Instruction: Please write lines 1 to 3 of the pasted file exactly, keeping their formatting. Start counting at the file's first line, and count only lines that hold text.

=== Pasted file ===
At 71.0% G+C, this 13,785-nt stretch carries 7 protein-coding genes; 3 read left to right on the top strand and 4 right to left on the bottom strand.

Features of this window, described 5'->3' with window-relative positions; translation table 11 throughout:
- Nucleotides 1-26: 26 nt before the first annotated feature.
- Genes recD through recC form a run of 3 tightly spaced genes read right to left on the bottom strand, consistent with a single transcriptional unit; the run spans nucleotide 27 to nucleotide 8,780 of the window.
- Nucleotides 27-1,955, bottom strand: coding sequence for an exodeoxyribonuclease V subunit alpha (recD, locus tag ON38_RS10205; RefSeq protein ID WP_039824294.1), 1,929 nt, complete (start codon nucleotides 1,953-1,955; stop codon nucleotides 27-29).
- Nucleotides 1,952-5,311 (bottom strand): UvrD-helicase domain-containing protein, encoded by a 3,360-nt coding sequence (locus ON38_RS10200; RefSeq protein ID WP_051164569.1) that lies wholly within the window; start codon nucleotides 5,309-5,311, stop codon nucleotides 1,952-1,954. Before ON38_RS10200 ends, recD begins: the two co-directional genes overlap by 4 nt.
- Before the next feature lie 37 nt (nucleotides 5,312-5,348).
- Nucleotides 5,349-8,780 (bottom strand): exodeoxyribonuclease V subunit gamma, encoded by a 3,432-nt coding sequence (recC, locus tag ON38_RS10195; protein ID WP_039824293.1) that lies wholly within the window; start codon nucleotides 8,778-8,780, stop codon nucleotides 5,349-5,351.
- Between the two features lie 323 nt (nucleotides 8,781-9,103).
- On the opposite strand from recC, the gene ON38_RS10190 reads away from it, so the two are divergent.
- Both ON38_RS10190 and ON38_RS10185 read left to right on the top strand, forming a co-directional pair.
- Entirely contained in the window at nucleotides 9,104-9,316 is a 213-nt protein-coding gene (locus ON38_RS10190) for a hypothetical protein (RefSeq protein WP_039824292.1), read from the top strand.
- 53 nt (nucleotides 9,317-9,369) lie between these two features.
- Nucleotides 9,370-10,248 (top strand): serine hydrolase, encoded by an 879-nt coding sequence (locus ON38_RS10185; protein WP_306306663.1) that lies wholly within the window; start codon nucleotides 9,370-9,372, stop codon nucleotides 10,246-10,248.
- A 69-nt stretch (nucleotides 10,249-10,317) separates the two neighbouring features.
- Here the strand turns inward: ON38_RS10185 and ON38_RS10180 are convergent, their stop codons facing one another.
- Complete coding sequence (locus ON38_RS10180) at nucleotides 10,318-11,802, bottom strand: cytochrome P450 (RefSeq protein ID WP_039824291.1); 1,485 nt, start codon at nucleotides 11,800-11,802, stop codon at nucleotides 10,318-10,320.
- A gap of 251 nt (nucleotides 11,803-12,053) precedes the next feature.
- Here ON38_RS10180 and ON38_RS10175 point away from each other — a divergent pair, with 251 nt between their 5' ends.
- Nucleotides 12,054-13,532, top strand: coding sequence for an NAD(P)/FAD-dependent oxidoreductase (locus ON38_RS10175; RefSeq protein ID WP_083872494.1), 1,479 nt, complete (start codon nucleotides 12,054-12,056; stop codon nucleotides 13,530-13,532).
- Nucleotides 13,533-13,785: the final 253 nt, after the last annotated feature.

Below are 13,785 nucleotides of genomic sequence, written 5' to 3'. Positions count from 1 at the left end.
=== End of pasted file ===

At 71.0% G+C, this 13,785-nt stretch carries 7 protein-coding genes; 3 read left to right on the top strand and 4 right to left on the bottom strand.

Features of this window, described 5'->3' with window-relative positions; translation table 11 throughout:
- Nucleotides 1-26: 26 nt before the first annotated feature.